August 15, 2012

Utah – “The Beehive State”


Utah Map

Just the Facts…


bird – Common American Gull
flower – Sego Lily
tree – Blue Spruce
capital – Salt Lake City
union – 45th state on January 4, 1896
population – almost 3 million




The Basics 

About 80% of Utah’s population lives in the Salt Lake City area. Salt Lake City is near the Great Salt Lake, the biggest natural lake west of the Mississippi River.  Utah has a diverse landscape – ranging from desert to mountains and everything in between.   Most of Utah gets very little rainfall, with the exception of the mountains (Utah has some pretty great ski resorts).

Utah is one of three states to have all its borders determined by latitude and longitude lines (the others are Colorado and Wyoming).  It is also part of Four Corners, where you can stand on 4 states at once – Utah, Colorado, New Mexico, and Arizona.

Utah was originally formed as a safe haven for Mormons, who are members of the church of Latter Day Saints.  Brigham Young led Mormons from Illinois to Utah, seeking a place where they could live in peace and practice their religion.  They settled along the Great Salt Lake, forming Salt Lake City.  When they first arrived, Mexico still claimed ownership to the area.  Even today, over 1/2 of Utah’s population claim to be Mormon.


Its Claim to Fame

The first transcontinental railroad was completed in Utah.  The railroad was built simultaneously from both coasts and they met on Promontory Summit.  California’s Governor, Leland Stanford, pounded in the final railroad spike that connected each part of the railroad in 1869 – he used a ceremonial spike that was pure gold!   Everyone around the country was excited for the event – the spike was even attached to a telegraph wire in the hopes that people could hear the “Golden Spike” being pounded into the railroad.  The West was finally connected to the East by railroad!

The Great Salt Lake has more salt in it than some oceans.  It gets so salty because there is no natural outlet – water flow into the lake and then does not flow out.  Instead, the water evaporates in the heat, leaving a higher concentration of salt than any other fresh water lake!    In fact, the Great Salt Lake is so salty that most fish can’t survive – the only aquatic life is brine shrimp.  And, it is so salty that is is almost impossible for a person to sink!  People naturally float in the Great Salt Lake – but if you visit make sure you don’t drink the water!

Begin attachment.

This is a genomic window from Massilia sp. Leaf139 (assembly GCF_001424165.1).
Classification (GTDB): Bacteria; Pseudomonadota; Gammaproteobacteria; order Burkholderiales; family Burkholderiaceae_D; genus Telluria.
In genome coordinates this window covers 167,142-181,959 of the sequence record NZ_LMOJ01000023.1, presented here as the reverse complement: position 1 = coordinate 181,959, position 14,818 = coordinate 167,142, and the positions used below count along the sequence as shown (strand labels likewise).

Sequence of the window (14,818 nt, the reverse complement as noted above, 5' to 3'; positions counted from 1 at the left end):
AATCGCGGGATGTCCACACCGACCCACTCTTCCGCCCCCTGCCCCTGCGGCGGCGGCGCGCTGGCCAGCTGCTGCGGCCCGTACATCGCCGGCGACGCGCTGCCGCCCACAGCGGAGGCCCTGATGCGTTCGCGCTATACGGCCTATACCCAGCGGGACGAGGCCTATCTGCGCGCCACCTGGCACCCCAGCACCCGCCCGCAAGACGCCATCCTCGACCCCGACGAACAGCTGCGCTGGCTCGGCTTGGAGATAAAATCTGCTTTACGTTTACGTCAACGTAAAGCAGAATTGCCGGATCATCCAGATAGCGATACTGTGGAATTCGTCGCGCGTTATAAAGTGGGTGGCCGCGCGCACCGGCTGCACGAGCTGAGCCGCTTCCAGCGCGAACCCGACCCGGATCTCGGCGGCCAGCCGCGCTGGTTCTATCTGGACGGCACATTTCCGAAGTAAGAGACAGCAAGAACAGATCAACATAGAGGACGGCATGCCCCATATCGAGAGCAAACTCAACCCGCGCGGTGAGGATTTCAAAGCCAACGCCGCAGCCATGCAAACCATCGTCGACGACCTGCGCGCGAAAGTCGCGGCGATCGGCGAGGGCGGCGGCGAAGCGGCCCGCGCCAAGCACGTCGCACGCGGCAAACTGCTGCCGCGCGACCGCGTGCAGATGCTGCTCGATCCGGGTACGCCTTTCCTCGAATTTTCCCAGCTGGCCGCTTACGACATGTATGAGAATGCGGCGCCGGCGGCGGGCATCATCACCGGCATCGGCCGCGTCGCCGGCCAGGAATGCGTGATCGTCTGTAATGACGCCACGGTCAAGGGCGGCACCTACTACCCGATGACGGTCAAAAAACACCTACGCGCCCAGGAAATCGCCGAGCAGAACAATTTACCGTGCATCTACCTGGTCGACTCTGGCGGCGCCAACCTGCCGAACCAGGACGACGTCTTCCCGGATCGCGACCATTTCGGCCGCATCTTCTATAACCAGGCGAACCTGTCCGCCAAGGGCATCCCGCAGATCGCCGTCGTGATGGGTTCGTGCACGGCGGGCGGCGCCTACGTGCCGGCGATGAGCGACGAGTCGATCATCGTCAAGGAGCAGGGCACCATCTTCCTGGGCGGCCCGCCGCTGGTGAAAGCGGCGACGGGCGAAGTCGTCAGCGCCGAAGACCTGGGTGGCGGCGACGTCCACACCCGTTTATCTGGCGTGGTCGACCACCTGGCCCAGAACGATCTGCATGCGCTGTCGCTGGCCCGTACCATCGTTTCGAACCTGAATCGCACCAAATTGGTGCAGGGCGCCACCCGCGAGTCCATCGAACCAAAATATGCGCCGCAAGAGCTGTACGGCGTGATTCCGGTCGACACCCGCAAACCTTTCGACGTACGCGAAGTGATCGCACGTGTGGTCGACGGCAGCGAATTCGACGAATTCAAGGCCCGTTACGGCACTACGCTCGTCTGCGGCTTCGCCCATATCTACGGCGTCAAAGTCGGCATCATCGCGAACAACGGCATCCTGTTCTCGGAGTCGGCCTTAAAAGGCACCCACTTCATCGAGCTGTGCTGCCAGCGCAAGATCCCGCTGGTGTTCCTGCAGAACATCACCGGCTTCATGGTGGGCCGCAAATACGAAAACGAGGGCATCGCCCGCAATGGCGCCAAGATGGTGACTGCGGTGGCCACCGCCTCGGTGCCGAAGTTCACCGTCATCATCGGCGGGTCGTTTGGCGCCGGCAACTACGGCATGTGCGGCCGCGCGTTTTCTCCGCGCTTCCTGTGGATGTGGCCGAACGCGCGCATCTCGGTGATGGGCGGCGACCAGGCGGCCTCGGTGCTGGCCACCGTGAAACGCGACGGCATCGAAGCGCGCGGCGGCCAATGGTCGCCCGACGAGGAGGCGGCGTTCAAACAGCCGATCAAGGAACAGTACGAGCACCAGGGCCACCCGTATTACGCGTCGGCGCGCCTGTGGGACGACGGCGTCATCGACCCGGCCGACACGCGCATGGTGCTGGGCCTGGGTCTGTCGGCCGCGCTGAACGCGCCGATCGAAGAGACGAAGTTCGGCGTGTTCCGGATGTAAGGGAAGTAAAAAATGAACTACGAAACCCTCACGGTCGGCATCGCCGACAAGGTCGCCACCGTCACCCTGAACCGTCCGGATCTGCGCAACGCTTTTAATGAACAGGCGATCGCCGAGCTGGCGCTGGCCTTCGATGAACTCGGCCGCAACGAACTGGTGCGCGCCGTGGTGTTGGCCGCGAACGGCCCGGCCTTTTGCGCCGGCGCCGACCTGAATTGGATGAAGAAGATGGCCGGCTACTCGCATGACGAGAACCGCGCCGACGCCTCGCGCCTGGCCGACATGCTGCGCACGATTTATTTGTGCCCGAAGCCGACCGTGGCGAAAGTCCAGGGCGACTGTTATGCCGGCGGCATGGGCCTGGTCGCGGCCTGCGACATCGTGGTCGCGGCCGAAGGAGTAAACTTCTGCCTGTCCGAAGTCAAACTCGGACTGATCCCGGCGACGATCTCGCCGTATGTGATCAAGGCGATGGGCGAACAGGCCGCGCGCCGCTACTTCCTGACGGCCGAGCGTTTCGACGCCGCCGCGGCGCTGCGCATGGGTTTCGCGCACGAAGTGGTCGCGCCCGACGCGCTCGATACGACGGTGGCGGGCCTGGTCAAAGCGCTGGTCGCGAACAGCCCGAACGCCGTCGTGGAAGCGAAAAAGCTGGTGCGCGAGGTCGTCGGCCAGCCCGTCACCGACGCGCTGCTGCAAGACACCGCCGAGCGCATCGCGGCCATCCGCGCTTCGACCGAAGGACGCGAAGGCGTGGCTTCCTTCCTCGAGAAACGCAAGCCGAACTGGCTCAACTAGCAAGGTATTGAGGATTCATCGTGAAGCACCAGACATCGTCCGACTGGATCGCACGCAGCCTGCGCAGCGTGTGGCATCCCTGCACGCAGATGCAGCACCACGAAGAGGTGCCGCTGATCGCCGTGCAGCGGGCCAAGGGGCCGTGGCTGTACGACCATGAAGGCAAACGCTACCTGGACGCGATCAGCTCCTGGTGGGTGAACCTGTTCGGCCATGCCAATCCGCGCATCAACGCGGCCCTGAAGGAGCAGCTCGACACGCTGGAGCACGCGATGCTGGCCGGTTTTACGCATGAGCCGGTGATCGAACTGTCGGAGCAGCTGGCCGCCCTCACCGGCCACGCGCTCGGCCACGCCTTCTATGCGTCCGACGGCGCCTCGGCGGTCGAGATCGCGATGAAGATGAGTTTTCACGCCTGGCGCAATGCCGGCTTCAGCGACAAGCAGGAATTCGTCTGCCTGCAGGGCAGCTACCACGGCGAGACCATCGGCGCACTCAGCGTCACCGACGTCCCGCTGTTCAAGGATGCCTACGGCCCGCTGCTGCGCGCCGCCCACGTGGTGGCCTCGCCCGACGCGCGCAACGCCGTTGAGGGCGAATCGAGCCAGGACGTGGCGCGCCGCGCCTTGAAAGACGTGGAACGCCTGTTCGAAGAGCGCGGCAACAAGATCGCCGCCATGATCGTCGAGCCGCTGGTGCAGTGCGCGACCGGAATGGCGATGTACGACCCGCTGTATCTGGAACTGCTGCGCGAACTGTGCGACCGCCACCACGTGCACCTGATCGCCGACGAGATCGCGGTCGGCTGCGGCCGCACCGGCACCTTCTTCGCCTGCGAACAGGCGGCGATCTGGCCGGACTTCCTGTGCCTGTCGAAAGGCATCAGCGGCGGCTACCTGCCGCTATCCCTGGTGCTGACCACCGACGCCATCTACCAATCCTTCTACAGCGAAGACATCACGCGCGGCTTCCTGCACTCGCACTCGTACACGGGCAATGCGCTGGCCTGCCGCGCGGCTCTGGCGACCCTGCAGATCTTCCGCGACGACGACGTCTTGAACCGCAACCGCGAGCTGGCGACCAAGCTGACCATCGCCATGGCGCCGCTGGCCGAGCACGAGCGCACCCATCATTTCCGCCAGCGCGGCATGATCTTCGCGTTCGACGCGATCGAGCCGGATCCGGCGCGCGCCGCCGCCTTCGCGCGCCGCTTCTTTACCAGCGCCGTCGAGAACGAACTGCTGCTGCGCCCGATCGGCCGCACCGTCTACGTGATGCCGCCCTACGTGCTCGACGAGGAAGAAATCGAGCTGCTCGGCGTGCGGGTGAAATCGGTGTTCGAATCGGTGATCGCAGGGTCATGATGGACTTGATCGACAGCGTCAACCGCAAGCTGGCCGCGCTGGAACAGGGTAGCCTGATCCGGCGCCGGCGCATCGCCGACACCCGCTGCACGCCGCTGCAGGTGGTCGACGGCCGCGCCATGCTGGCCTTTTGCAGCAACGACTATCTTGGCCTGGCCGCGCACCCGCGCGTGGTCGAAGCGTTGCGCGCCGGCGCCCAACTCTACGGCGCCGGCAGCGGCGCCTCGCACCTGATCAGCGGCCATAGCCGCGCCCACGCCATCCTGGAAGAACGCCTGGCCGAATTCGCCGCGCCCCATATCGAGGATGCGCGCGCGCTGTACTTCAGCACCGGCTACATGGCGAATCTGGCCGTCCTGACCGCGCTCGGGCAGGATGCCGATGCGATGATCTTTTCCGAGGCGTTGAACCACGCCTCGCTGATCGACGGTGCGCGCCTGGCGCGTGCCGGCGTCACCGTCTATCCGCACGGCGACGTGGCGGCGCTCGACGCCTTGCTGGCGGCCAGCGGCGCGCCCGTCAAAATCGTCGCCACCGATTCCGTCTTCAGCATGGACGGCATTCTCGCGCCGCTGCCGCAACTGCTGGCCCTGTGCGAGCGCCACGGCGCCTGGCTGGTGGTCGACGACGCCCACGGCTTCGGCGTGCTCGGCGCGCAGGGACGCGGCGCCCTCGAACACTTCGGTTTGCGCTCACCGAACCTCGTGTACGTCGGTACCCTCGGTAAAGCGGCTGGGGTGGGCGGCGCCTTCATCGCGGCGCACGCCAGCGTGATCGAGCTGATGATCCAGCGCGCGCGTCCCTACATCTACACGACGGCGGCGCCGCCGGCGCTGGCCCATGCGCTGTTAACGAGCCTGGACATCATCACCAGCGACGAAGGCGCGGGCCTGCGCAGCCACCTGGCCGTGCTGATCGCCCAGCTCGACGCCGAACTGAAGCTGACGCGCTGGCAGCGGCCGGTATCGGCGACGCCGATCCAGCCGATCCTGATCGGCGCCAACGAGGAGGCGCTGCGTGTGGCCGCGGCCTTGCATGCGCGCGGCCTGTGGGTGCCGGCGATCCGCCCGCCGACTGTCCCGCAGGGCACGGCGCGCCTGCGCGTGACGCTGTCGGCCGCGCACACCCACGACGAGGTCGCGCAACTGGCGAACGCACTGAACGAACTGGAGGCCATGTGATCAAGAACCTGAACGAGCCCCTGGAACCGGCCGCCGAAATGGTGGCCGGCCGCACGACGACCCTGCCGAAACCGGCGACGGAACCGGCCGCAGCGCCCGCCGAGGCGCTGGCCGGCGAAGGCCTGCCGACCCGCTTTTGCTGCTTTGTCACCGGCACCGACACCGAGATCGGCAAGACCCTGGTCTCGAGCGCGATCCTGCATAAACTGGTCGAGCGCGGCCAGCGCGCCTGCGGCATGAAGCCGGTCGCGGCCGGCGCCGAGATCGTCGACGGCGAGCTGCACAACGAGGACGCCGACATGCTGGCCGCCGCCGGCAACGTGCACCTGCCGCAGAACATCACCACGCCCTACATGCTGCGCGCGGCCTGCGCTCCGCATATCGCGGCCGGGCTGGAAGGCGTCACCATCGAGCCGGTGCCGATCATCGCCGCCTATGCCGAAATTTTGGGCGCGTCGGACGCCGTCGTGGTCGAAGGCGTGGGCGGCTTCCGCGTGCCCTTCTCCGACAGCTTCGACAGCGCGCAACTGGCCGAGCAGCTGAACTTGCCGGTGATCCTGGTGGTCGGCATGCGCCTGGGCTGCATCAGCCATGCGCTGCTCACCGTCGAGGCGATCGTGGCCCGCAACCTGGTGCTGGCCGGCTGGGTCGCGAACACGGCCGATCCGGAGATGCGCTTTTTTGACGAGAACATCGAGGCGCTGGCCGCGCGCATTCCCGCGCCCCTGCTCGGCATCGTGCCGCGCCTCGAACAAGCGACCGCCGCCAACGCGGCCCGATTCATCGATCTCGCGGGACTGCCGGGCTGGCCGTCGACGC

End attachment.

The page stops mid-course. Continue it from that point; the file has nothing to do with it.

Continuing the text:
What Makes it Tick

Utah is home to five national parks, seven national monuments, and many more protected parks, forests and recreation areas.  It is an outdoor playground, with plenty of opportunities for hiking, mountain biking, camping, and rock climbing.

Mining has been big business in Utah for over 100 years.  Some of the largest open pit mines are located in Utah.  And, a wide variety of minerals and metals are mined in Utah – from gold, silver and copper to coal, oil and natural gas.


If You Visited

If you visited Utah, you might go see the Delicate Arch, which is a natural rock formation in Arches National Park.  The wind and rain has eroded the sandstone arch over thousands of years, creating the delicate formation that we see today.  Much of southern Utah is reddish colored sandstone, which is soft and very susceptible to wind and water erosion.  This combination can create some pretty spectacular rock formations!  The Colorado River winds its way through this region as well.

Or, you might visit the sites of the Winter Olympics.  Salt Lake City was home to the 2002 Winter Olympic Games, and the facilities are still used for competitions today.  You could watch a bobsleigh race at the Olympic Park Track or speed skating on the Olympic Oval!  There is even a 2002 Winter Olympics Museum and a ski museum.


Want to Know More? 

Check our Utah state scrapbook for an industry map, state symbols and information we received from the Governor and Board of Tourism.

Do you live in Utah?  Or, maybe you have visited Utah?  We want to hear from you!!  Post a comment at the end of this page.

  • What is your very favorite thing about Utah?
  • What is your favorite thing to eat?
  • What is your favorite thing to do?
  • What other special or unique facts do you want to share about your home state?

Do you have any photos of Utah to share? Email them to: Or, post them to our Facebook page:

Our tour includes just a few things that are interesting and special about Utah.  Visit these websites to learn more: